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New building blocks: nucleosomes as part of DNA origamis

More news from the Korber group


Jonas J. Funke, Philip Ketterer, Corinna Lieleg, Sarah Schunter, Philipp Korber and Hendrik Dietz (2016) Uncovering the forces between nucleosomes using DNA origami. Science Advances 2(11), e1600974. DOI: 10.1126/sciadv.1600974

Jonas J. Funke, Philip Ketterer, Corinna Lieleg, Philipp Korber and Hendrik Dietz (2016) Exploring Nucleosome Unwrapping Using DNA Origami. Nano Letters. DOI: 10.1021/acs.nanolett.6b04169

origami 130x130The complementary base pairing that is the basis for the well-known DNA double helix may also be used to generate other structures, as seen, for example, in the complex folding of functional RNAs. Not only RNA, but also DNA can be folded into highly intricate structures, at least in vitro. The group of Prof. Hendrik Dietz (TU Munich) specializes in building and studying such “DNA origami” nano-structures since several years and considered adding nucleosomes as new building blocks to such structures. The graduate student Corinna Lieleg in the group of PD Dr. Philipp Korber (BMC, LMU Munich) initiated the respective collaboration and designed, prepared and validated nucleosomes with single strand hybridization handles that could be incorporated into DNA origamis. As a first application, the nucleosomes were built into a hinged two-beam DNA origami device that works as a molecular force spectrometer. This way the energy landscapes of nucleosome stacking and unwrapping could be measured in an unprecedentedly direct way (Funke*, Ketterer*, Lieleg* et al., 2016, Science Advances; Funke et al., 2016, Nano Letters).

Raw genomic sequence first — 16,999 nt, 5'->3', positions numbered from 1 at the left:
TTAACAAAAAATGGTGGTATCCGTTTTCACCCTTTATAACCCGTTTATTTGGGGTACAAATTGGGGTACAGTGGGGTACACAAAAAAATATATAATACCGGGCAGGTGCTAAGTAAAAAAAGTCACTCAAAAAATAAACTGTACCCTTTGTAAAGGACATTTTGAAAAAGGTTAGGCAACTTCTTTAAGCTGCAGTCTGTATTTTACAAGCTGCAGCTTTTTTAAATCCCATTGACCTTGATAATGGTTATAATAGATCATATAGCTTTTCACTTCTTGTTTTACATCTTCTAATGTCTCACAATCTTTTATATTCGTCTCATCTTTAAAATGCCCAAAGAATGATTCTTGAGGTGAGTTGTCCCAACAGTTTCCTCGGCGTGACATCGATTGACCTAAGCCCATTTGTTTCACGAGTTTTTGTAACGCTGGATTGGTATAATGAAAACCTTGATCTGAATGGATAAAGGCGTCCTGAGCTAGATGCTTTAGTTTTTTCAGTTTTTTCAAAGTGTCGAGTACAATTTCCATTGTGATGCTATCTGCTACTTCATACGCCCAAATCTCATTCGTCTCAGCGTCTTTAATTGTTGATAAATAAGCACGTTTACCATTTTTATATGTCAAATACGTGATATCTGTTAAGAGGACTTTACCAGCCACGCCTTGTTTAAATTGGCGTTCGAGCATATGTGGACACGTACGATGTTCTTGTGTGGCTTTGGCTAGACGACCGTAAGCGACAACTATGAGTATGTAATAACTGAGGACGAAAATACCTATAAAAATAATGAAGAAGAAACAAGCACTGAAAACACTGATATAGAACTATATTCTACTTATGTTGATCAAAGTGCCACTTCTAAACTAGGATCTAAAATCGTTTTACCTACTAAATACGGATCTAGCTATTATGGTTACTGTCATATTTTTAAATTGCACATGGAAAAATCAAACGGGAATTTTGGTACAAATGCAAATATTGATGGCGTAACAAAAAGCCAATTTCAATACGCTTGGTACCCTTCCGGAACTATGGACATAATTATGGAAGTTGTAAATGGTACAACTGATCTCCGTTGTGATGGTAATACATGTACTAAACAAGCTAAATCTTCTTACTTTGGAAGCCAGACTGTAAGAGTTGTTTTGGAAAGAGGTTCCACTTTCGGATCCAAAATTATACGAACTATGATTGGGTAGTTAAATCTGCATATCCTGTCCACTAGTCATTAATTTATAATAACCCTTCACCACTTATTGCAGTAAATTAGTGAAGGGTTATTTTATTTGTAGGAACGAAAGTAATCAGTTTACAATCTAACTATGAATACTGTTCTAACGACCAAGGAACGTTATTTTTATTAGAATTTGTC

Philipp Korber heads the project A04 in the CRC 1064; Corinna Lieleg is an IRTG 1064 alumna.

Link to Science Advances paper: http://advances.sciencemag.org/content/2/11/e1600974.figures-only

Link to Nano Letters paper: http://pubs.acs.org/doi/full/10.1021/acs.nanolett.6b04169